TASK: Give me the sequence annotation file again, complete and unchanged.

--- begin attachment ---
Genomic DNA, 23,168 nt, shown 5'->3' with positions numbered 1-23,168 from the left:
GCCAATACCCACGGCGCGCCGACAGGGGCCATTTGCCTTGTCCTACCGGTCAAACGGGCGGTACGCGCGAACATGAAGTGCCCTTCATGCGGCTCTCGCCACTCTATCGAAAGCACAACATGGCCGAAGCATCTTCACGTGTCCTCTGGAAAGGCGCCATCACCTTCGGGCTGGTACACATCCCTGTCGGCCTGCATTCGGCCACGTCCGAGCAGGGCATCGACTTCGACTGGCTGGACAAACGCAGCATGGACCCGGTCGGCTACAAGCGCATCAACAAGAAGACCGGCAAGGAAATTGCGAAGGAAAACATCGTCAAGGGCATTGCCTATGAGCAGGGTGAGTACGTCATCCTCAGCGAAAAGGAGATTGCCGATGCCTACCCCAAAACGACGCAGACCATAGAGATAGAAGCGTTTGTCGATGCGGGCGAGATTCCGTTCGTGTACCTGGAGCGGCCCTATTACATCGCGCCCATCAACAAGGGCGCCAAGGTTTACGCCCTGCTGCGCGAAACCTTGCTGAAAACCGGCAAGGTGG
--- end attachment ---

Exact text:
Genomic DNA, 23,168 nt, shown 5'->3' with positions numbered 1-23,168 from the left:
GCCAATACCCACGGCGCGCCGACAGGGGCCATTTGCCTTGTCCTACCGGTCAAACGGGCGGTACGCGCGAACATGAAGTGCCCTTCATGCGGCTCTCGCCACTCTATCGAAAGCACAACATGGCCGAAGCATCTTCACGTGTCCTCTGGAAAGGCGCCATCACCTTCGGGCTGGTACACATCCCTGTCGGCCTGCATTCGGCCACGTCCGAGCAGGGCATCGACTTCGACTGGCTGGACAAACGCAGCATGGACCCGGTCGGCTACAAGCGCATCAACAAGAAGACCGGCAAGGAAATTGCGAAGGAAAACATCGTCAAGGGCATTGCCTATGAGCAGGGTGAGTACGTCATCCTCAGCGAAAAGGAGATTGCCGATGCCTACCCCAAAACGACGCAGACCATAGAGATAGAAGCGTTTGTCGATGCGGGCGAGATTCCGTTCGTGTACCTGGAGCGGCCCTATTACATCGCGCCCATCAACAAGGGCGCCAAGGTTTACGCCCTGCTGCGCGAAACCTTGCTGAAAACCGGCAAGGTGG